Further, the purchasing power of a person looking to buy a condo in the $100,000 to $150,000 range is too great. There are far too many options in the condo market in Winnipeg in that price range and a buyer can easily get a new condo, with parking, in a location of their choice.
My colleague’s product is a nice product, however, his audience is very limited and the people who would like to purchase the product (namely students) do not have the money or purchasing power to buy.
A rule I have learned in my career thus far: The people who are very enthusiastic about buying usually have no money.
I used to see examples of this rule all the time when I used to rent out my affordable luxury rental suites. People that were the most eager to buy had no purchasing power. Another challenge was the people who actually had cash had a wide range of options and really needed to be sold to buy.
To capture a person with purchasing power, you need to offer the best product at the right price and make your option the only option in the category. My friend with no parking will have a very hard time competing in his category.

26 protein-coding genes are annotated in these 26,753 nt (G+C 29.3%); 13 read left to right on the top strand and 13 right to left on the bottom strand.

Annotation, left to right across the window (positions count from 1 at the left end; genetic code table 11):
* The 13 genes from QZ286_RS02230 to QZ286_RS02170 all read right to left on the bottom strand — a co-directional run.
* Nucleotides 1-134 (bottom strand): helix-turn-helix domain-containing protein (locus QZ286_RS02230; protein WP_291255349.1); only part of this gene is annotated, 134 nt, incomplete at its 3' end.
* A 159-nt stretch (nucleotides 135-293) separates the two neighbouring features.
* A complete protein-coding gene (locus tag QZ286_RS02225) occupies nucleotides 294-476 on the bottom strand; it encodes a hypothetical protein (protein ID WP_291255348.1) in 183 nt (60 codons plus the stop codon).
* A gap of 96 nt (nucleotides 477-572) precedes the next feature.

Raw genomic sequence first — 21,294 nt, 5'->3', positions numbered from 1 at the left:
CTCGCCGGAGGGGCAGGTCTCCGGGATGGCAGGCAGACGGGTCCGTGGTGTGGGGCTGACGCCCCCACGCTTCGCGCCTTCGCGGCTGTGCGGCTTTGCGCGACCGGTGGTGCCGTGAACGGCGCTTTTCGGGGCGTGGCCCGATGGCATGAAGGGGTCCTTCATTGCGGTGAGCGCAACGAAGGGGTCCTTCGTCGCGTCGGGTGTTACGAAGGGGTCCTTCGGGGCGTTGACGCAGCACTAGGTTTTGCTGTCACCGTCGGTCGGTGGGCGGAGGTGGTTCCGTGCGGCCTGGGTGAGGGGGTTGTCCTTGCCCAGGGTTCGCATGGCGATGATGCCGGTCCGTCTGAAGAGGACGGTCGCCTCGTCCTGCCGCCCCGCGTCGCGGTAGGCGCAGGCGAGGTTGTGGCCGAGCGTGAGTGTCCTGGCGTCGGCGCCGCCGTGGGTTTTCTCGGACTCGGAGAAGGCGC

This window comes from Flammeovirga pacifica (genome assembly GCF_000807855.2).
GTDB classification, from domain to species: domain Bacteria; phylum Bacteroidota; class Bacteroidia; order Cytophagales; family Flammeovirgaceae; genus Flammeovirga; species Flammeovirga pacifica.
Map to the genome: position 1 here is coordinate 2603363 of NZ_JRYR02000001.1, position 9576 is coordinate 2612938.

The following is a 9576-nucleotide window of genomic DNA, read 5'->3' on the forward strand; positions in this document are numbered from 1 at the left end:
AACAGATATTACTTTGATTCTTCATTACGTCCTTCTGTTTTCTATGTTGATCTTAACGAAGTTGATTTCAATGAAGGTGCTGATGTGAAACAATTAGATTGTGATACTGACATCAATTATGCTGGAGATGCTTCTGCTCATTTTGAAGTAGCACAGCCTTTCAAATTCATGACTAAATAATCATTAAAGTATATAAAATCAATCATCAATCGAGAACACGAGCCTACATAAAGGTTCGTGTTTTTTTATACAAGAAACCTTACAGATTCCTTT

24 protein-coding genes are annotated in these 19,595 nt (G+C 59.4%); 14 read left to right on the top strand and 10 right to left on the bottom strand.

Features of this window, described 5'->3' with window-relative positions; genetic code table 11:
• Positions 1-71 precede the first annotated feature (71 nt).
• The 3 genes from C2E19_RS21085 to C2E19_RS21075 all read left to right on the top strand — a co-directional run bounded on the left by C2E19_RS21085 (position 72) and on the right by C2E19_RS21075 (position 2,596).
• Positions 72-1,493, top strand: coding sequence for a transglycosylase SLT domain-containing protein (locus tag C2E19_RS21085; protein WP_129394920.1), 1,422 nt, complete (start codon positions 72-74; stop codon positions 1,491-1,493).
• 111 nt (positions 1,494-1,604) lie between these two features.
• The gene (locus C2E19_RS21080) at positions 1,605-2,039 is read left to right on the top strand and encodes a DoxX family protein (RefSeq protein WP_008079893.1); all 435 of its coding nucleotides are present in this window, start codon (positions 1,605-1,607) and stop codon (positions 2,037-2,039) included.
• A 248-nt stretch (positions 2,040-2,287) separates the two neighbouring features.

When I began my business career, I would create a product I liked and would attempt to build or engineer an audience for it. This formula was extremely painful for me. I lost money numerous times and felt the crushing defeat of failure after failure while trying to create markets for my products. Creating a market and demand for a product is very expensive, very intense and very risky. I would not recommend it to anyone.
BUSINESS RULE: Do not try to create an audience, find an audience and give them what they want.
Today in my career, Instead of creating a audiences, I find audiences who are looking for specific products and offer them what they are looking for.
This subtle difference has made the difference between the failures of my past and my current successes.